Tag Archives: Arab Spring

Syrian Solutions. Do They Exist?


It seems every time one watches, reads or hears a snippet of news the exact same depressing situation seems to be playing out in Syria – over and over and over again – in fact, so frequently has this story been aired, I will not torture you with a reiteration of it.

It has been a year and a half to the day since the uprising began yet no solution prevails, in fact, many seem to have given up on the situation all together – a bloody, gruesome stalemate; a failure of humanity if you will. Yet just like every other problematic conflict which has plagued history there must, and will, be a solution. It seems there are a number of ways the Syrian situation could play out: a triumph by one side over the other; a military intervention of some kind, presumably by the “West”; a political solution, most likely involving President Assad stepping down or being removed; possibly even a buffer zone set up by Turkey in the north of Syria to quell the violence. In no way is this list exhaustive or complete in any way, in fact the more perceptive among you may have noticed the absence of the most desirable solution – a ‘meeting of the minds’ between the opposition and the regime. The absence of such an outcome is not a lethargic oversight on my part, (of which there will be many throughout the remainder of the piece) but rather a quasi-acceptance that such a result is now, after all the spilled blood and animosity, extremely unlikely to come to fruition.

Military intervention is often the last port of call in the international community’s conflict resolution kit – grisly, costly and often creating more problems than it solves. However the Syrian situation has been stubborn and unyielding, it has intensified instead of faded and thus a military intervention grows more attractive by the day while remaining almost unthinkable. As an indication of just how unattractive a military intervention is perceived to be, one would point to the fact that a year and a half on, with 10,000-15,000 dead there has been no serious talk of an intervention. This unattractiveness is complex and multifaceted, the linchpin of which surely has to be the fear that should a full scale war erupt within Syria, it’s already fragile neighbours, most pointedly Iraq and Lebanon, would teeter on the edge of chaos themselves. Additionally, Russia’s insistence in standing by the Assad regime as it butchers its own people has rendered the United Nations Security Council as, one again, a toothless  organisation, while the US and its allies seem to have had quite enough of engaging the Middle East in violence – and rightly so. Iran, it seems, is the elephant in the room. It is well known that the Assad regime and the Iranian elite are rather cosy; in fact there is some evidence to suggest that Iranian commanders have been assisting in supplying and coordinating the Syrian military, undoubtedly calling on their own experiences of the 2009 “Green Revolution”. Iran’s political proximity to the Assad regime gives the Syrian situation yet another dimension due to the Iranians current posturing toward the international community and the constant threats they seem to receive and issue, particularly with regard to Israel. Thus from an American point of view a military intervention into Syria – most definitely serving to raise the ire of Iran – would cast a further shadow over the region and in particular their staunchest ally in the Middle East – Israel – something the Americans are not prepared to do, particularly in an election year!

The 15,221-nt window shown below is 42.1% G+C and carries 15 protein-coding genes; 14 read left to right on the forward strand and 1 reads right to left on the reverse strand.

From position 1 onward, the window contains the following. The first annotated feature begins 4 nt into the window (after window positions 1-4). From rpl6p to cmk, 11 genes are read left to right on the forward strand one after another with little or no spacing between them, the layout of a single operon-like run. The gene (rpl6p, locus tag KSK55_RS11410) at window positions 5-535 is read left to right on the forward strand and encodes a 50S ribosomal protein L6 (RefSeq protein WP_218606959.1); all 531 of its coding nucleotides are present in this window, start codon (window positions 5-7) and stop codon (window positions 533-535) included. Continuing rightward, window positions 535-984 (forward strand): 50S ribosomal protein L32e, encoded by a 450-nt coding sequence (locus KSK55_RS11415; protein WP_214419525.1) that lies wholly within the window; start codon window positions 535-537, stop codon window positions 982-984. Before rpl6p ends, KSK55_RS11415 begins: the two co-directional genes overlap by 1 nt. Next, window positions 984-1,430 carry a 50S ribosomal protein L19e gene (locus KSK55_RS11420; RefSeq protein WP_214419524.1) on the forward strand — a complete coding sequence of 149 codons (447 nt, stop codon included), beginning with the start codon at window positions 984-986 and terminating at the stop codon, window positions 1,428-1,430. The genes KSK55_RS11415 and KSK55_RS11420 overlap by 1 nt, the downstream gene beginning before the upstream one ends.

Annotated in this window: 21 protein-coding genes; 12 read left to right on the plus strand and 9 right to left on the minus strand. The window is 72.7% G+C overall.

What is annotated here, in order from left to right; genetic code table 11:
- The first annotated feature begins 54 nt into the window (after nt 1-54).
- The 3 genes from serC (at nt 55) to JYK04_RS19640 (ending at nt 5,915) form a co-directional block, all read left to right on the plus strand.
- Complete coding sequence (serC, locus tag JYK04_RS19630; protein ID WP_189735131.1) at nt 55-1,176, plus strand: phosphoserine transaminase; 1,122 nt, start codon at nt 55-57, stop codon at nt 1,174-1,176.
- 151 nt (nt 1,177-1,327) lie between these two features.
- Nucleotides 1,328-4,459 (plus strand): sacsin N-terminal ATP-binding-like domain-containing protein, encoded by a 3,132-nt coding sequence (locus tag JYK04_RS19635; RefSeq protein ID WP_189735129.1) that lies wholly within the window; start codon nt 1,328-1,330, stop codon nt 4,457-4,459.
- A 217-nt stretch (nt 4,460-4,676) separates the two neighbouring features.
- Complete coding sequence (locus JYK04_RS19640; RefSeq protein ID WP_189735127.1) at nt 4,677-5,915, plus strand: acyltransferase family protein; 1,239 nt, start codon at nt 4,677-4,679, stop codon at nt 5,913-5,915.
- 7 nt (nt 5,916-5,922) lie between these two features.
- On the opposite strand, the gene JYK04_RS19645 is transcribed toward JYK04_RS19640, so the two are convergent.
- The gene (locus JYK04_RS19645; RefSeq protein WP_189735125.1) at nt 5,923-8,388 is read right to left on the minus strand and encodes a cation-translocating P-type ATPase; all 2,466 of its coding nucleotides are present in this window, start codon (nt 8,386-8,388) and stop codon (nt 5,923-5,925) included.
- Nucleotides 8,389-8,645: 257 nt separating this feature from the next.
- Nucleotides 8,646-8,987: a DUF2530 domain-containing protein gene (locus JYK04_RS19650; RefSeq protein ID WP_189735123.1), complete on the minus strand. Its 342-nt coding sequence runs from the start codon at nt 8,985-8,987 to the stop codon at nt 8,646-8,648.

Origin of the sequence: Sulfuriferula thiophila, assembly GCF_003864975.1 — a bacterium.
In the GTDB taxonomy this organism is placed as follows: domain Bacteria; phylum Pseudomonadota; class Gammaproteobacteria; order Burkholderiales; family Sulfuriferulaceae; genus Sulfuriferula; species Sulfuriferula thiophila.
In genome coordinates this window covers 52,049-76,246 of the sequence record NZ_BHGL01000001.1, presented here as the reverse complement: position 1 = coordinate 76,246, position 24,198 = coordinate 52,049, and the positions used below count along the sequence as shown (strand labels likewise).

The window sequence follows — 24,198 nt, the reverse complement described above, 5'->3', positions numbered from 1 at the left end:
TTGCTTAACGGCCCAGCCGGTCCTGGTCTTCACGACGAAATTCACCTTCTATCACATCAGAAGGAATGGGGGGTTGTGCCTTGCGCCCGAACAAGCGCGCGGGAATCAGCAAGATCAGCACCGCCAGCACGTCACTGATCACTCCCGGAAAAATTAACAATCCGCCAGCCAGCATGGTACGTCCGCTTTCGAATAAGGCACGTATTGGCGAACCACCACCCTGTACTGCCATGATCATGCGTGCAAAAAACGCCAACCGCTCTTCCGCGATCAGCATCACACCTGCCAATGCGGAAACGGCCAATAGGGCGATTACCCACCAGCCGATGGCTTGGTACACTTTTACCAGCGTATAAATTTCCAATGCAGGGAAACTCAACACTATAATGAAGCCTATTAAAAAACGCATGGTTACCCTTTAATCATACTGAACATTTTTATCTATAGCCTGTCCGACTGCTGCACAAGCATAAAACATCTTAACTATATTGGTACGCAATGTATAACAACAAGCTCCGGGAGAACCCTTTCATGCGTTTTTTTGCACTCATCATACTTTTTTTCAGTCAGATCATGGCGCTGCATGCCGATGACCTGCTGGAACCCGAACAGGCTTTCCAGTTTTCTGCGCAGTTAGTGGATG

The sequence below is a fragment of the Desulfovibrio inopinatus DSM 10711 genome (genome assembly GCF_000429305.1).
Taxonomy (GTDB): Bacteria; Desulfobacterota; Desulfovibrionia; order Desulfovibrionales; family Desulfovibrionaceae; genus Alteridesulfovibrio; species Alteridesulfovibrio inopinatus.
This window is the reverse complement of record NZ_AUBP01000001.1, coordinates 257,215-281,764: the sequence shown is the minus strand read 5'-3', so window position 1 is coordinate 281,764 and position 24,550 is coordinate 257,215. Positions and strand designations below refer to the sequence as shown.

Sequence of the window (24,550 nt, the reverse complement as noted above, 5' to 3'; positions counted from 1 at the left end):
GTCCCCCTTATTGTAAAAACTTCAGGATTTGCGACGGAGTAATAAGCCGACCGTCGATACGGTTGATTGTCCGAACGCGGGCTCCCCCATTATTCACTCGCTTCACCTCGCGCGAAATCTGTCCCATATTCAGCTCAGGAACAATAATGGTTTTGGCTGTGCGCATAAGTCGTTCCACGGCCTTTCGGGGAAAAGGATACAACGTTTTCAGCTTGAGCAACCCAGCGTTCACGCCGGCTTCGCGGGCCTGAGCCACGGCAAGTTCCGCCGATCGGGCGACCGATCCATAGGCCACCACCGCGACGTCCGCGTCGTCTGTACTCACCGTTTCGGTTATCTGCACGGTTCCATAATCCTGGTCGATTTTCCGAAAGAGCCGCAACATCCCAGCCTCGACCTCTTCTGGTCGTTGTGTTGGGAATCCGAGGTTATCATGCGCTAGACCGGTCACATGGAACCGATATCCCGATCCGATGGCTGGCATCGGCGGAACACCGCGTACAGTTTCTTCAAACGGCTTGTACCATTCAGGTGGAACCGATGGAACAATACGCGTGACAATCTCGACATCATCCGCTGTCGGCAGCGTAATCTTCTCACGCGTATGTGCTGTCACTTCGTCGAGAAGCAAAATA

A far more feasible option, at least on paper, would be the implementation of a humanitarian buffer zone by Turkey (undoubtedly assisted by others) in the north of Syria. Although not solving the problem per se, such a security zone would at least (theoretically) provide safe haven for millions of Syrian civilians caught up in the conflict. Additionally such a region could be used to arm and coordinate the Free Syrian Army and its affiliates, helping to unify a fragmented opposition and strengthen the opposition in its quest to topple the Syrian regime. Of course, this solution too is riddled by a plethora of problems. Russia would almost definitely veto any Security Council resolution proposing such a scheme, China may also be opposed to such a blatant disregard for Syrian sovereignty – as China often are. Thus if such a buffer zone were to be put in place it is most likely that it would need to be done unilaterally, that is, not through the United Nations. This is something which is unpopular with many (see Invasion of Iraq in 2003) and unlikely to get off the ground without a nation willing to lead the way, of which there seem to be few to none at the moment. Additional problems will certainly be encountered when applying the scheme on the ground – skirmishes with the Syrian military would be unavoidable; in fact it is hard to see the Syrian government abstaining from a full frontal attack, especially taking into consideration their reaction to a Turkish reconnaissance aircraft entering their airspace for ‘a few seconds’.